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See more synonyms for compel on Thesaurus.com
verb (used with object), com·pelled, com·pel·ling.
  1. to force or drive, especially to a course of action: His disregard of the rules compels us to dismiss him.
  2. to secure or bring about by force.
  3. to force to submit; subdue.
  4. to overpower.
  5. Archaic. to drive together; unite by force; herd.
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verb (used without object), com·pelled, com·pel·ling.
  1. to use force.
  2. to have a powerful and irresistible effect, influence, etc.
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Origin of compel

1350–1400; Middle English compellen (< Anglo-French) < Latin compellere to crowd, force, equivalent to com- com- + pellere to push, drive
Related formscom·pel·la·ble, adjectivecom·pel·la·bly, adverbcom·pel·lent, adjectivecom·pel·ler, nouncom·pel·ling·ly, adverbpre·com·pel, verb (used with object), pre·com·pelled, pre·com·pel·ling.un·com·pel·la·ble, adjectiveun·com·pelled, adjective
Can be confusedcoerce compel constrain force obligecompel impel (see synonym study at the current entry)


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Synonym study

3. Compel, impel agree in the idea of using physical or other force to cause something to be done. Compel means to constrain someone, in some way, to yield or to do what one wishes: to compel a recalcitrant debtor to pay; Fate compels us to face danger and trouble. Impel may mean literally to push forward, but is usually applied figuratively, meaning to provide a strong motive or incentive toward a certain end: Wind impels a ship. Curiosity impels me to ask.
Dictionary.com Unabridged Based on the Random House Unabridged Dictionary, © Random House, Inc. 2018

Related Words


Examples from the Web for compelled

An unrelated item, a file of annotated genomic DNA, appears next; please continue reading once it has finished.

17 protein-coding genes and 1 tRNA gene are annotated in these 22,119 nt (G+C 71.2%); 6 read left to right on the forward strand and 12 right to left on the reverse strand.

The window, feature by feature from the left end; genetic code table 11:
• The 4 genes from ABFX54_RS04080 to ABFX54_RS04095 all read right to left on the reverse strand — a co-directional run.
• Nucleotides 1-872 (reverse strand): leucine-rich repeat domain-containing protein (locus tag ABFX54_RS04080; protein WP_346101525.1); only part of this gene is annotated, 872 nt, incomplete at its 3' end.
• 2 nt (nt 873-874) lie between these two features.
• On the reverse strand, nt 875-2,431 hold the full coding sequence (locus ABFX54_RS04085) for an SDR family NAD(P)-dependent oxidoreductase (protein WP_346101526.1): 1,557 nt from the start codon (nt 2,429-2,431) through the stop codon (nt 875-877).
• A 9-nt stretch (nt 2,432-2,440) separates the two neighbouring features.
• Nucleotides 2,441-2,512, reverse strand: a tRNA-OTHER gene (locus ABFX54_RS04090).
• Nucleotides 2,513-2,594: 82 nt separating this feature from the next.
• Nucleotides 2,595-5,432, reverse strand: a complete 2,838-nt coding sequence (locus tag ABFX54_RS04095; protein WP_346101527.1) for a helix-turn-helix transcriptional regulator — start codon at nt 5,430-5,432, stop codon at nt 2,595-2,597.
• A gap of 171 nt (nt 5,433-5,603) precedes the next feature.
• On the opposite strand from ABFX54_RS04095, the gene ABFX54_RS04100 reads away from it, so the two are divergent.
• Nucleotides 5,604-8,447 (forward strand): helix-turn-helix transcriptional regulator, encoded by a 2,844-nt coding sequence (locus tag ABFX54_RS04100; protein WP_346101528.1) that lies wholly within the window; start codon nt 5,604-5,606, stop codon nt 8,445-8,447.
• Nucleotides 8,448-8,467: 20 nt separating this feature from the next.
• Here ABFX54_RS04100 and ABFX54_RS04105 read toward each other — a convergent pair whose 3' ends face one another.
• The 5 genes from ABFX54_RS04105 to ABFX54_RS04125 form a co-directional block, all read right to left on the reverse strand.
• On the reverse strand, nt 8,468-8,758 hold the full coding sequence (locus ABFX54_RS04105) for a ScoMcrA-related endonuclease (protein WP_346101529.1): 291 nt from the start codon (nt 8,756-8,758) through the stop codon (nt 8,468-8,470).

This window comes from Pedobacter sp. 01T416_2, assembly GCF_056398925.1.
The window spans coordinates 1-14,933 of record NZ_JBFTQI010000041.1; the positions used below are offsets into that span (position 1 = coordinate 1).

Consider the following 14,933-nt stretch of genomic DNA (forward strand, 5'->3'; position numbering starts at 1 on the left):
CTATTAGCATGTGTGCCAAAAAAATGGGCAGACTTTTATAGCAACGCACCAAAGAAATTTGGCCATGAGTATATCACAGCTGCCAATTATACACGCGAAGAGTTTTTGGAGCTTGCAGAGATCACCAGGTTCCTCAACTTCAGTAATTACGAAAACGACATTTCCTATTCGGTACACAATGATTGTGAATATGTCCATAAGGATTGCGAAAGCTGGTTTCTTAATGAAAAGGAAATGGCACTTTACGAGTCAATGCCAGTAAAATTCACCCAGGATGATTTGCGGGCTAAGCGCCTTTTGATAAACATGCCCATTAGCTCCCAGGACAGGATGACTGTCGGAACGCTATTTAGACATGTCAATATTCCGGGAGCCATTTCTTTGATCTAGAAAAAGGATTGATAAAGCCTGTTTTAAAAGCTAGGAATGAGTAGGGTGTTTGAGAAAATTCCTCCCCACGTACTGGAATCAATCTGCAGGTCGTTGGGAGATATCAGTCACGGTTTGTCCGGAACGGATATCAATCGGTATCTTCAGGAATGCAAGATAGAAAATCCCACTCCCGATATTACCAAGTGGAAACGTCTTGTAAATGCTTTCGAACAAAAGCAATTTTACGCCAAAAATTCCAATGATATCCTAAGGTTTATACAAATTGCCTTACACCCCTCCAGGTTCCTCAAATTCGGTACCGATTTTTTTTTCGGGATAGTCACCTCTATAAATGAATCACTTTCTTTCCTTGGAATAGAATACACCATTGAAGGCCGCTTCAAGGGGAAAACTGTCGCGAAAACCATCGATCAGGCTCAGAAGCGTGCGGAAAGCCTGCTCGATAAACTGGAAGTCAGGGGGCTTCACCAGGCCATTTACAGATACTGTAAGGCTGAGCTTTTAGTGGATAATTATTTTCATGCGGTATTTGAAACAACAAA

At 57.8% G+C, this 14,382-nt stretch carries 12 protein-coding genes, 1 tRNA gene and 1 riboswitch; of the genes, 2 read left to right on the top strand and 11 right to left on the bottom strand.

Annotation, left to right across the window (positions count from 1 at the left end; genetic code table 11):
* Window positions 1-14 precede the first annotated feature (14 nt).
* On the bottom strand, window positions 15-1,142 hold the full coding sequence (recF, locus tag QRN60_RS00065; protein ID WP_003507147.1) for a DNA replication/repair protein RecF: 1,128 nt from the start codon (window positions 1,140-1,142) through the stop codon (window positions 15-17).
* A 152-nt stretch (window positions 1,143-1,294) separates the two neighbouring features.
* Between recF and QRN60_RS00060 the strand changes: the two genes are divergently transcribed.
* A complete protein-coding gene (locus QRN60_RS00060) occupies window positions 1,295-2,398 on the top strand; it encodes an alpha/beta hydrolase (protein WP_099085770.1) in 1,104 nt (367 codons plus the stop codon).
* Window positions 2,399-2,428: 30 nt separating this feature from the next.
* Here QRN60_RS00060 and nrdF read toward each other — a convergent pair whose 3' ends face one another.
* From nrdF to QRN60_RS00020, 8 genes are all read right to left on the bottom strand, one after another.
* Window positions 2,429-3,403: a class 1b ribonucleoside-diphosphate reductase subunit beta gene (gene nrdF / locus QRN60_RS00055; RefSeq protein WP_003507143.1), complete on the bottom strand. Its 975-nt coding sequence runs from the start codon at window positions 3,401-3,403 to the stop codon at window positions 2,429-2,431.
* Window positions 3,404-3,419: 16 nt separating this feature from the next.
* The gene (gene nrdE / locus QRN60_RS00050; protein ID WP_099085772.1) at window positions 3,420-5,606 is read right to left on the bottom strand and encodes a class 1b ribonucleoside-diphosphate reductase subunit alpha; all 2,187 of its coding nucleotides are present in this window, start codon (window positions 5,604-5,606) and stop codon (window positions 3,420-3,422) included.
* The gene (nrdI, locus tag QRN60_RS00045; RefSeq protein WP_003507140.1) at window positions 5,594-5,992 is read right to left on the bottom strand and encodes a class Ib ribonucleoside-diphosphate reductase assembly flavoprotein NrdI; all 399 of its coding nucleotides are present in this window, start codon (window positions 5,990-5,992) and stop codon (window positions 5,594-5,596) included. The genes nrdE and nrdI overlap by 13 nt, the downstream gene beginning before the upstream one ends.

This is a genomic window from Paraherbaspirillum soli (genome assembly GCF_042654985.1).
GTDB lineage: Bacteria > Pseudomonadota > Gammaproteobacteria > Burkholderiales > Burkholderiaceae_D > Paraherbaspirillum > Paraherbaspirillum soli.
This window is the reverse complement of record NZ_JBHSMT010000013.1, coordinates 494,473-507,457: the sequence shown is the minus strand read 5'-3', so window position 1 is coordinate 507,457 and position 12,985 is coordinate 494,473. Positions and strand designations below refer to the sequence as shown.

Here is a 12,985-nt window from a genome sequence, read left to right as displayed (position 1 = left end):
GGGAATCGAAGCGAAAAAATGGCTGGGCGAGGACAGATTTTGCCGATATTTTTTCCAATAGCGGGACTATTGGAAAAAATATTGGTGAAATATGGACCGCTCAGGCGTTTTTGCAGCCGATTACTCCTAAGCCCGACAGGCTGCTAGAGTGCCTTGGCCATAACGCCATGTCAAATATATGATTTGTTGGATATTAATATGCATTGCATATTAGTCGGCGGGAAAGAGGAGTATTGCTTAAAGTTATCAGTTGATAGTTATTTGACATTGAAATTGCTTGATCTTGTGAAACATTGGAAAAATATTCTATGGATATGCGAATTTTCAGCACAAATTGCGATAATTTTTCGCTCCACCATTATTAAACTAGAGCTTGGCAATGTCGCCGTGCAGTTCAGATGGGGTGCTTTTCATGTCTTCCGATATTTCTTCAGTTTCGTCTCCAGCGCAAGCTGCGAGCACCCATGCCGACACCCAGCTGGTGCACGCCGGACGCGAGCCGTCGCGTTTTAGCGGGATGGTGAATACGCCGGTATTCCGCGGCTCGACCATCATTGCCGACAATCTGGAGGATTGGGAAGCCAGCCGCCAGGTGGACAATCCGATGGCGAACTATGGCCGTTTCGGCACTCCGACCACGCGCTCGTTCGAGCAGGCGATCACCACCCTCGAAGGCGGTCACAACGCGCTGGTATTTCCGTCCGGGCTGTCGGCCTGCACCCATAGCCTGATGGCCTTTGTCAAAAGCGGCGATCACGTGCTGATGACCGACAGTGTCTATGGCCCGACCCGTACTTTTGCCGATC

Contemporary Examples

Historical Examples

  • Finally they had been compelled to fire on them, but had not killed any.

  • A few shots were exchanged, and Melton was compelled to retreat.

  • While traveling that night I was compelled to pass a large plantation.

    Biography of a Slave

    Charles Thompson

  • I shall be compelled to mention in my report how you and other ladies add to our difficulties.

    Weighed and Wanting

    George MacDonald

  • Now she was compelled to a readjustment: one worked in the night and slept in the day.


    Mary Roberts Rinehart

British Dictionary definitions for compelled


verb -pels, -pelling or -pelled (tr)
  1. to cause (someone) by force (to be or do something)
  2. to obtain by force; exactto compel obedience
  3. to overpower or subdue
  4. archaic to herd or drive together
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Derived Formscompellable, adjectivecompellably, adverbcompeller, noun

Word Origin

C14: from Latin compellere to drive together, from com- together + pellere to drive
Collins English Dictionary - Complete & Unabridged 2012 Digital Edition © William Collins Sons & Co. Ltd. 1979, 1986 © HarperCollins Publishers 1998, 2000, 2003, 2005, 2006, 2007, 2009, 2012

Word Origin and History for compelled



mid-14c., from Old French compellir, from Latin compellere "to drive together, drive to one place" (of cattle), "to force or compel" (of persons), from com- "together" (see com-) + pellere "to drive" (see pulse (n.1)). Related: Compelled; compelling.

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Online Etymology Dictionary, © 2010 Douglas Harper